China’s total debt surged to 251% of GDP at the end of June 2014 from 147% at the end of 2008, according to Stephen Green, chief China economist at Standard Chartered Bank.
By comparison, the US had a 260% total-debt-to-GDP ratio in 2013; the UK 277% and Japan had debt of 415%, according to the Financial Times today.
At end 2013, Ireland's public and private non-financial sector debt was 499% of GNP (gross national product, which mainly excludes the profits of the significant foreign-owned sector), this compared with 304% in Greece; 300% in Spain; 266% in Italy and 201% in Germany.
“Overall credit growth continues to outstrip growth in value added, which is not sustainable,” said Stephen Green.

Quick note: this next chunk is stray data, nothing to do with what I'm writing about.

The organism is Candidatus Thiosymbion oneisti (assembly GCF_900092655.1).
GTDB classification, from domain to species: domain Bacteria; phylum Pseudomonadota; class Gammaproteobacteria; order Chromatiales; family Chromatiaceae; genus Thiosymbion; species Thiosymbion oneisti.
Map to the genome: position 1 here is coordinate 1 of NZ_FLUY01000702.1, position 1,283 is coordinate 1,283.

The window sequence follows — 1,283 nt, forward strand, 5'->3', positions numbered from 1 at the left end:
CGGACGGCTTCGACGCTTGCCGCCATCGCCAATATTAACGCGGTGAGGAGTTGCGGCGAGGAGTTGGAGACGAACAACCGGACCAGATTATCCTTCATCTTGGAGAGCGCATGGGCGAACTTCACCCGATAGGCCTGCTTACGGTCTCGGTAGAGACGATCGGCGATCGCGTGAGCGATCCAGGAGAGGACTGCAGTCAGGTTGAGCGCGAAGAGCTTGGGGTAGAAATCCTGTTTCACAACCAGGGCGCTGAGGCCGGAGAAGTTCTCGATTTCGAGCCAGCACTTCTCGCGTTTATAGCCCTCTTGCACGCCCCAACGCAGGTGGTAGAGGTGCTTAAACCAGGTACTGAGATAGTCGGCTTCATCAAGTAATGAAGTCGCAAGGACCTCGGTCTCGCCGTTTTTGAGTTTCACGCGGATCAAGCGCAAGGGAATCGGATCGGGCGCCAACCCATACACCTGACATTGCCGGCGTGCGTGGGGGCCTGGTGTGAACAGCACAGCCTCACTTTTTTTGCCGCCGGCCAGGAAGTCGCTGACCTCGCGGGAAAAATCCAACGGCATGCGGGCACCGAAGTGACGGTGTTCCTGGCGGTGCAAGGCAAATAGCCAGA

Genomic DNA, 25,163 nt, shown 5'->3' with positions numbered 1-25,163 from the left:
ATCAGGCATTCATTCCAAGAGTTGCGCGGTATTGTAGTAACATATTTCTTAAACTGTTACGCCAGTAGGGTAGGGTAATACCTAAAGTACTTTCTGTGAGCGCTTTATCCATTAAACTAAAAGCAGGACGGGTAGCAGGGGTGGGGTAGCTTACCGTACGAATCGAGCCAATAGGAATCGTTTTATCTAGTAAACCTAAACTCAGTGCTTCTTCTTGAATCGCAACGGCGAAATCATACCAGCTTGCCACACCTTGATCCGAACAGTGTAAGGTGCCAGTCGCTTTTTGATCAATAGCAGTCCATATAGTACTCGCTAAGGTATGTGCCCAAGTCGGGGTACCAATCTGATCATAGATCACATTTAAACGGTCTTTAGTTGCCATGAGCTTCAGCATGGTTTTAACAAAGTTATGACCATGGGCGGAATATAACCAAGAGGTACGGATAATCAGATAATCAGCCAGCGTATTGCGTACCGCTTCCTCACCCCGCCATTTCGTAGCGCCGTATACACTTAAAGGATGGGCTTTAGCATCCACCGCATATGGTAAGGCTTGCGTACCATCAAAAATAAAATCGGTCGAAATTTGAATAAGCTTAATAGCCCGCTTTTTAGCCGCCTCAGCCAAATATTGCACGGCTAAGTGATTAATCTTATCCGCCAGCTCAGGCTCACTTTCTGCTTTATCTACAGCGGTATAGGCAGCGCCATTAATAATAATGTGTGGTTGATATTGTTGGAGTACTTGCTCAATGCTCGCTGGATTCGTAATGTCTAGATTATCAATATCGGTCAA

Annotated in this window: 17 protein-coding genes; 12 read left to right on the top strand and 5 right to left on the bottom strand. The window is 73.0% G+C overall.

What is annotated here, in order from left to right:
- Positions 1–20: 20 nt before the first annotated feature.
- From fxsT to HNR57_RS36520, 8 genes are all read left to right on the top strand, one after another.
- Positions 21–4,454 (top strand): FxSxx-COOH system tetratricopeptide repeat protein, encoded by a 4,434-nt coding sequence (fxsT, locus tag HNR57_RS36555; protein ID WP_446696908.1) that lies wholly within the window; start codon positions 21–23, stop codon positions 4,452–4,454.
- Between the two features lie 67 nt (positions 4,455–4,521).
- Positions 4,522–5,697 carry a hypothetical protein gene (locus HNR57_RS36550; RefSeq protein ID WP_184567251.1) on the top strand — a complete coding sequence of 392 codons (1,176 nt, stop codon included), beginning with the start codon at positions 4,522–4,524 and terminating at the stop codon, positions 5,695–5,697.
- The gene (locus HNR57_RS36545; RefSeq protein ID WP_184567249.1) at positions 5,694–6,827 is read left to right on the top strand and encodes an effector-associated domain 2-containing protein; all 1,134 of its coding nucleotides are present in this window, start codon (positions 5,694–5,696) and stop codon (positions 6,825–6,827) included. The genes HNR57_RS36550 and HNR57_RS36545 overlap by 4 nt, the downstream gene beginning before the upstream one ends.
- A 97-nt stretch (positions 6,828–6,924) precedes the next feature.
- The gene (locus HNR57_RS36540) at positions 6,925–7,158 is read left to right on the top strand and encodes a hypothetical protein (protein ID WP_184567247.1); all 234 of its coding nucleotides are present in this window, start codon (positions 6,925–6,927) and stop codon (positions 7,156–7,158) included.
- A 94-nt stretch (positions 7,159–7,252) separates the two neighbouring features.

China's official auditor reported last December that local governments had outstanding debts of $3tn as of the end of June 2013, up 67% from the previous audit in 2011 and corporate debt hit a record $12tn in 2013 Standard & Poor's estimated, equivalent to 120% of GDP
China has about US$4tn in foreign exchange reserves.
A common argument is that most of the debt is financed internally. However, the example of Japan shows that the validity of that will ultimately depend on the trajectory of debt.
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